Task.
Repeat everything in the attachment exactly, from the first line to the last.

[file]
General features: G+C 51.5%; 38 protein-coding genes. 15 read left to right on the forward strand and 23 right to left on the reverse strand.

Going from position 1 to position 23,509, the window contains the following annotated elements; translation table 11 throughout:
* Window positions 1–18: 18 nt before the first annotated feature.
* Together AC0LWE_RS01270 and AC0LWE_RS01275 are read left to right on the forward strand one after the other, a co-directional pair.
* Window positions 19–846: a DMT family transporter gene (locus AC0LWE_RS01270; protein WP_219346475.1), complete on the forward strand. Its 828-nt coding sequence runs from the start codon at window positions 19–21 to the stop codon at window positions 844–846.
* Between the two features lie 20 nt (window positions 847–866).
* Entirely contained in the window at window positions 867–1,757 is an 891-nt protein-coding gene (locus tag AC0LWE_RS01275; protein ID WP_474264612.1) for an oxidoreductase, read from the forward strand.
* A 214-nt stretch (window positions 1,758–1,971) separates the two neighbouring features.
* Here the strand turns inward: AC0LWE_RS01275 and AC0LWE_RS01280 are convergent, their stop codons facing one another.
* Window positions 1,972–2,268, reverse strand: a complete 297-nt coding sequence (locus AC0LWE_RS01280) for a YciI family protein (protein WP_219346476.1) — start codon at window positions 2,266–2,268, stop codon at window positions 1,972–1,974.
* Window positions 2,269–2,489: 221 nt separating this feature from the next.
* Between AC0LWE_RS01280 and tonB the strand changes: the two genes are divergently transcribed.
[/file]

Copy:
General features: G+C 51.5%; 38 protein-coding genes. 15 read left to right on the forward strand and 23 right to left on the reverse strand.

Going from position 1 to position 23,509, the window contains the following annotated elements; translation table 11 throughout:
* Window positions 1–18: 18 nt before the first annotated feature.
* Together AC0LWE_RS01270 and AC0LWE_RS01275 are read left to right on the forward strand one after the other, a co-directional pair.
* Window positions 19–846: a DMT family transporter gene (locus AC0LWE_RS01270; protein WP_219346475.1), complete on the forward strand. Its 828-nt coding sequence runs from the start codon at window positions 19–21 to the stop codon at window positions 844–846.
* Between the two features lie 20 nt (window positions 847–866).
* Entirely contained in the window at window positions 867–1,757 is an 891-nt protein-coding gene (locus tag AC0LWE_RS01275; protein ID WP_474264612.1) for an oxidoreductase, read from the forward strand.
* A 214-nt stretch (window positions 1,758–1,971) separates the two neighbouring features.
* Here the strand turns inward: AC0LWE_RS01275 and AC0LWE_RS01280 are convergent, their stop codons facing one another.
* Window positions 1,972–2,268, reverse strand: a complete 297-nt coding sequence (locus AC0LWE_RS01280) for a YciI family protein (protein WP_219346476.1) — start codon at window positions 2,266–2,268, stop codon at window positions 1,972–1,974.
* Window positions 2,269–2,489: 221 nt separating this feature from the next.
* Between AC0LWE_RS01280 and tonB the strand changes: the two genes are divergently transcribed.